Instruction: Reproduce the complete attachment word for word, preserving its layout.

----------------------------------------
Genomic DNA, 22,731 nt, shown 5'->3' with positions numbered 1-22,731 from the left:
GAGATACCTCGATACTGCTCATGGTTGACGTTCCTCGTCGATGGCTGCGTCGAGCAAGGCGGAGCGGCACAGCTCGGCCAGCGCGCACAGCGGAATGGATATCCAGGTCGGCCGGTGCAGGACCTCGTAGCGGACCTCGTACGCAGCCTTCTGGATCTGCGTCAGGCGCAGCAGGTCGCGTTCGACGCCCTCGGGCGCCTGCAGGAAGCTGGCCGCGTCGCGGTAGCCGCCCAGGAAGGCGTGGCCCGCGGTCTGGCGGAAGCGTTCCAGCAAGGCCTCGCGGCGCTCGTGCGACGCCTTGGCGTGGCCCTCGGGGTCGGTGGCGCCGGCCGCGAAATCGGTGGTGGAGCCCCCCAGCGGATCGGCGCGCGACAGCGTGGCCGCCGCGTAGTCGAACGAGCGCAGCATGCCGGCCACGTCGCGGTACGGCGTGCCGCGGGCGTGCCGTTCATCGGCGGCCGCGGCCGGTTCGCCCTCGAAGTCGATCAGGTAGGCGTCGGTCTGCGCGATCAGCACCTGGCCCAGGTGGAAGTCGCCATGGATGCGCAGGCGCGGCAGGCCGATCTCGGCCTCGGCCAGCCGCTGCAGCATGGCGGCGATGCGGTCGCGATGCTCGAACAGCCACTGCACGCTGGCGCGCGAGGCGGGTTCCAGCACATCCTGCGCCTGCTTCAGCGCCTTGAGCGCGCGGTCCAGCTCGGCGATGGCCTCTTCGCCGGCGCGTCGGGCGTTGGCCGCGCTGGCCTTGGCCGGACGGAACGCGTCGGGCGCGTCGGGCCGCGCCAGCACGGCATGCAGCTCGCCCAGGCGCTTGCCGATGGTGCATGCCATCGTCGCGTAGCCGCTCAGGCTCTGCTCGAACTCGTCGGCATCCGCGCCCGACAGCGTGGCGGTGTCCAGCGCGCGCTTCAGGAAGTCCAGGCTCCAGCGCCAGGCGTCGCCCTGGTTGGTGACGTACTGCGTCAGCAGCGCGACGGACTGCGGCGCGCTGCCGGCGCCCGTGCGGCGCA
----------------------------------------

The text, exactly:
Genomic DNA, 22,731 nt, shown 5'->3' with positions numbered 1-22,731 from the left:
GAGATACCTCGATACTGCTCATGGTTGACGTTCCTCGTCGATGGCTGCGTCGAGCAAGGCGGAGCGGCACAGCTCGGCCAGCGCGCACAGCGGAATGGATATCCAGGTCGGCCGGTGCAGGACCTCGTAGCGGACCTCGTACGCAGCCTTCTGGATCTGCGTCAGGCGCAGCAGGTCGCGTTCGACGCCCTCGGGCGCCTGCAGGAAGCTGGCCGCGTCGCGGTAGCCGCCCAGGAAGGCGTGGCCCGCGGTCTGGCGGAAGCGTTCCAGCAAGGCCTCGCGGCGCTCGTGCGACGCCTTGGCGTGGCCCTCGGGGTCGGTGGCGCCGGCCGCGAAATCGGTGGTGGAGCCCCCCAGCGGATCGGCGCGCGACAGCGTGGCCGCCGCGTAGTCGAACGAGCGCAGCATGCCGGCCACGTCGCGGTACGGCGTGCCGCGGGCGTGCCGTTCATCGGCGGCCGCGGCCGGTTCGCCCTCGAAGTCGATCAGGTAGGCGTCGGTCTGCGCGATCAGCACCTGGCCCAGGTGGAAGTCGCCATGGATGCGCAGGCGCGGCAGGCCGATCTCGGCCTCGGCCAGCCGCTGCAGCATGGCGGCGATGCGGTCGCGATGCTCGAACAGCCACTGCACGCTGGCGCGCGAGGCGGGTTCCAGCACATCCTGCGCCTGCTTCAGCGCCTTGAGCGCGCGGTCCAGCTCGGCGATGGCCTCTTCGCCGGCGCGTCGGGCGTTGGCCGCGCTGGCCTTGGCCGGACGGAACGCGTCGGGCGCGTCGGGCCGCGCCAGCACGGCATGCAGCTCGCCCAGGCGCTTGCCGATGGTGCATGCCATCGTCGCGTAGCCGCTCAGGCTCTGCTCGAACTCGTCGGCATCCGCGCCCGACAGCGTGGCGGTGTCCAGCGCGCGCTTCAGGAAGTCCAGGCTCCAGCGCCAGGCGTCGCCCTGGTTGGTGACGTACTGCGTCAGCAGCGCGACGGACTGCGGCGCGCTGCCGGCGCCCGTGCGGCGCA